EU/EEA citizens and their family members have the right to live and work in Spain under the same conditions as Spanish citizens. Non-EU/EEA residents need to apply for a visa and a work permit before moving to Spain for work. A work permit can be requested at the Foreigners Office in Spain as well as the Spanish consulate office in the applicant’s home country.
Working in Barcelona
Salaries may be lower than other EU countries, but a better work-life balance and buoyant social scene remain big draws for international workings. In one day you can have an engaging business meeting, take a quick ride on the metro, take a swim in the Med after work and meet international people at any hour of the day or night.
Despite being hit hard by the recession, there are still plenty of opportunities for job seekers in Barcelona. In particular, there are jobs for those who speak Spanish and/or Catalan along with English. Job opportunities lie in the fields of business administration, management, consultancy, engineering, architecture and linguistics. The city has a number of international customer service centres attached to big corporations. For more information on live job vacancies in Barcelona click here.
In addition, the city is trying to be recognised as a global IT and technology hub (dubbed [email protected]). Barcelona has established a solid digital ecosystem that includes more than 200 active digital startups across eCommerce, mobile, B2B, gaming and travel. For more information on the start up scene in Barcelona click here.
Jobs & Employment
In some ways, Spain and Barcelona were still recovering from the global economic crisis of the late 2000s, when COVID-19 struck at the start of the decade – the fallout of which is yet to become apparent.
However, for all the grumblings about unemployment and gripes with government spending (and more recently coronavirus related regulations), Barcelona in particular is a resilient and dynamic city. With its geographical situation as a port city, great road and public transport infrastructure, a fantastic lifestyle, which attracts multinationals and foreign businesses, and of course the city’s huge tourism industry there are still plenty of opportunities for job searchers, especially for those who speak Spanish and/or Catalan along with English. Banking and logistics sectors are particularly big, and currently the city is successfully transforming the district of Poblenou into an IT and technology hub (dubbed [email protected]) in the style of Silicon valley, as Barcelona sets itself for further growth.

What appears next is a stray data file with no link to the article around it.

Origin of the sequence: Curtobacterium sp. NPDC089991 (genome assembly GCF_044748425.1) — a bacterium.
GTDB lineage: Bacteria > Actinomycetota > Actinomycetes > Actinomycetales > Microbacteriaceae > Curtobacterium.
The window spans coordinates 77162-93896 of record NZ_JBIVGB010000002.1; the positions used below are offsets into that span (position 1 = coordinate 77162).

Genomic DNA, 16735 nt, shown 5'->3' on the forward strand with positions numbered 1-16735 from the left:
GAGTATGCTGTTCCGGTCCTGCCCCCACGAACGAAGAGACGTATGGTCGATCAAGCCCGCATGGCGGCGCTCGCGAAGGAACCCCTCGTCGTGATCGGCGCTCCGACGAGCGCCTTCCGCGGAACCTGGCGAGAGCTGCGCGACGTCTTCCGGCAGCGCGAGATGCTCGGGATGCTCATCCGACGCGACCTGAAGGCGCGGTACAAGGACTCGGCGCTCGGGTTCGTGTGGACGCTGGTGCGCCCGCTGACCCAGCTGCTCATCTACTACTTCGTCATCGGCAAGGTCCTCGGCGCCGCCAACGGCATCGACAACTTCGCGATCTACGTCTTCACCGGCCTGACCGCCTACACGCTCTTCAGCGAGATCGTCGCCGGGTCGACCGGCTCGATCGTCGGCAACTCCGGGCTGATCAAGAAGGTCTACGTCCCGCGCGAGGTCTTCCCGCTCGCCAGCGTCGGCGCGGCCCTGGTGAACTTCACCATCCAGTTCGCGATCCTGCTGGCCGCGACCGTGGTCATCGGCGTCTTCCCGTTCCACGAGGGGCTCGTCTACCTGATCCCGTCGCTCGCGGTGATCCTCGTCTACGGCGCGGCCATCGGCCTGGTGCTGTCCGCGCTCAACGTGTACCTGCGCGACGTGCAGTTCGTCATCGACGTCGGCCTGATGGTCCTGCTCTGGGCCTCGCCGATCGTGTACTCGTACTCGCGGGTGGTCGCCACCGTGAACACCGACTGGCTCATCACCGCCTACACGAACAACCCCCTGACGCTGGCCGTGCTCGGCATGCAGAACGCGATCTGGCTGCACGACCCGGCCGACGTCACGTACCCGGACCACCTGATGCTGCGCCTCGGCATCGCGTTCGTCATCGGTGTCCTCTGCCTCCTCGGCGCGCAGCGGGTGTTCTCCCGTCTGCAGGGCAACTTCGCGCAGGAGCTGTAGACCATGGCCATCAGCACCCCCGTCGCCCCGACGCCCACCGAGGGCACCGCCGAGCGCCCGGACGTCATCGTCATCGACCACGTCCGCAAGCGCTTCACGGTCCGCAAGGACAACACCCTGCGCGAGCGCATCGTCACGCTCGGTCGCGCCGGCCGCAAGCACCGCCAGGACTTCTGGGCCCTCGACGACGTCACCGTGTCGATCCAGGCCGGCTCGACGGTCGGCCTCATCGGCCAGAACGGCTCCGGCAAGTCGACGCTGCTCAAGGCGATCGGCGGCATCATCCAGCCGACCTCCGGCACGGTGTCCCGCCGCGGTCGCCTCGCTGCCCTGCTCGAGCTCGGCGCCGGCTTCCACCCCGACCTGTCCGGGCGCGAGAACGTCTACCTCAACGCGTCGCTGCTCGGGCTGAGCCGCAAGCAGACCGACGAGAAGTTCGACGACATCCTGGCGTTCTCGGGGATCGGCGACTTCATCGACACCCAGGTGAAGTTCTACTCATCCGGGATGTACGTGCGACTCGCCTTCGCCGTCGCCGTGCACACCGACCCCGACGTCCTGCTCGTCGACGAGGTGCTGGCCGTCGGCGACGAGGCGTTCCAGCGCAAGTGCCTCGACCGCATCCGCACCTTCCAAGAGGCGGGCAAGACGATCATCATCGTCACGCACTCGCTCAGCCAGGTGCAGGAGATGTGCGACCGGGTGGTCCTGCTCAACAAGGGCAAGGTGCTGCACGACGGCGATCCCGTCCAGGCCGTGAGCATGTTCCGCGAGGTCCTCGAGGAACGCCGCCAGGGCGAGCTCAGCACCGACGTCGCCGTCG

For more casual, seasonal or short term work then you might be best contacting restaurants, hotels and bars with your CV, whilst plenty of opportunities also exist working as nannies or au pairs, or teaching English as a foreign language.
As usual the Internet is the best tool for beginning your search and a little Googling should reveal some handy resources. Jobs in Barcelona is a great place to start, whilst Craigslist has a mixed bag of opportunities.
Spain famously – to the chagrin of every autonomo (the word for freelancer here!) – has the largest self-employment fees in Europe. A whopping €300 before you’ve even sent an invoice. But, it’s not as bad as all that. New freelancers pay just €60 a month in social security, and you won’t have to pay full whack until 2 years have passed – by which time you’ve hopefully established a nice client base for yourself and regular income.
Getting a gestor (accountant) is pretty much mandatory for a foreigner hoping to freelance in Spain, as the paperwork can be confusing for a foreigner. Luckily these tend to be cheap and efficient and make the process fairly painless. The good news is that the tax rates are pretty favourable and you can count the social security payments as an expense, so once you get to about 30k salary you might actually pay less tax than in the UK for example.
One thing that has made self employment a lot more fun over the last decade or so in Barcelona are the raft of fantastic coworking spaces that have sprung up in nearly every barrio.
Working for Barcelona Life
If you’re a self-motivated sales person then read up on our current sales opportunities with Barcelona Life for a chance to join our team! We’re looking for a business partner who can help monetise this wonderful website, which is currently run by a bunch of Bohemian artist types.